The Apostle, therefore, speaks of "things that accompany salvation"; that is, certain marks and signs, certain clear and indubitable tokens of the work of grace on the soul. And, speaking to the Hebrews, he says for their comfort and encouragement, "we are persuaded", whatever be your doubts and fears, whatever the darkness of your mind, however exercised with sharp and severe temptations, "we are persuaded" you are in possession of those "better things", of those "things that accompany salvation"; and that this salvation is therefore eternally yours.
Let us then with God's blessing, endeavor to trace out a few of these "better things", these "things that accompany salvation"; and show how far better and more blessed they are than any gifts that hypocrites or mere professors may be in possession of.
1. A work of grace on the soul then, is "a better thing" than any mere gift, and is "a thing which accompanies salvation". And what is a work of grace on the soul? It is to be quickened by the Spirit of God into spiritual life; it is to be made a new creature, by being brought to experience the almighty work of God on the conscience, renewing us in the spirit of our minds; and it consists in the communication of eternal life to the soul, with all its blessed consequences.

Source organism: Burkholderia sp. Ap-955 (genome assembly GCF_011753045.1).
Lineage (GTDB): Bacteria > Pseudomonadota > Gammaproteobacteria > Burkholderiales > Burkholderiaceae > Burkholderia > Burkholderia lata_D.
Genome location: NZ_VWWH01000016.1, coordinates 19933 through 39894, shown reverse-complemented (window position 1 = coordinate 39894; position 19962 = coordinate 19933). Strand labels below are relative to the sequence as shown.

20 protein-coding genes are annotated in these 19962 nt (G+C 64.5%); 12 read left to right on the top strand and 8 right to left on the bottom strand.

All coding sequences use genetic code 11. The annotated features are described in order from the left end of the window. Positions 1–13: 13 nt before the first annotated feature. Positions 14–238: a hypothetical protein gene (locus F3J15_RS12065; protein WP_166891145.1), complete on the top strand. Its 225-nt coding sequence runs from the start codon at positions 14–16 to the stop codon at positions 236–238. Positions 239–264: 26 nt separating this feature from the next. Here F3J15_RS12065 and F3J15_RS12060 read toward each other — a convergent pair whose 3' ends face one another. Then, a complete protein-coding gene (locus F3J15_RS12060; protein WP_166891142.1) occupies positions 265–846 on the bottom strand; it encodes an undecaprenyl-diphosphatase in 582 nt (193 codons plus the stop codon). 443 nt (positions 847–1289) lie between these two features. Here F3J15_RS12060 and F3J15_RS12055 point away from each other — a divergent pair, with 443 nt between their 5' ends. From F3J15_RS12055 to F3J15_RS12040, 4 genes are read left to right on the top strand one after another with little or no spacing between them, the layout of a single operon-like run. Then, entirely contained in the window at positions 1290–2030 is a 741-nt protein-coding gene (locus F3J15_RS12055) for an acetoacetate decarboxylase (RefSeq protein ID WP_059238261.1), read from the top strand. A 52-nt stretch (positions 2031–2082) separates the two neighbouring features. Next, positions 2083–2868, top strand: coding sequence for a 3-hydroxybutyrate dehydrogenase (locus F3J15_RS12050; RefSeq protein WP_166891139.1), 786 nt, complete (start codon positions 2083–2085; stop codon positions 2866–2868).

But wherever this work of grace takes place in a man's soul, there will be certain fruits and results that follow out of it. A man cannot be a partaker of the grace of God, and remain where he was before the Spirit quickened his soul; being "a new creature, old things are passed away" with him, and "all things are become new". And thus, being a new creature, and having the life of God in his soul, it will be manifested by the certain fruits that invariably spring out of it.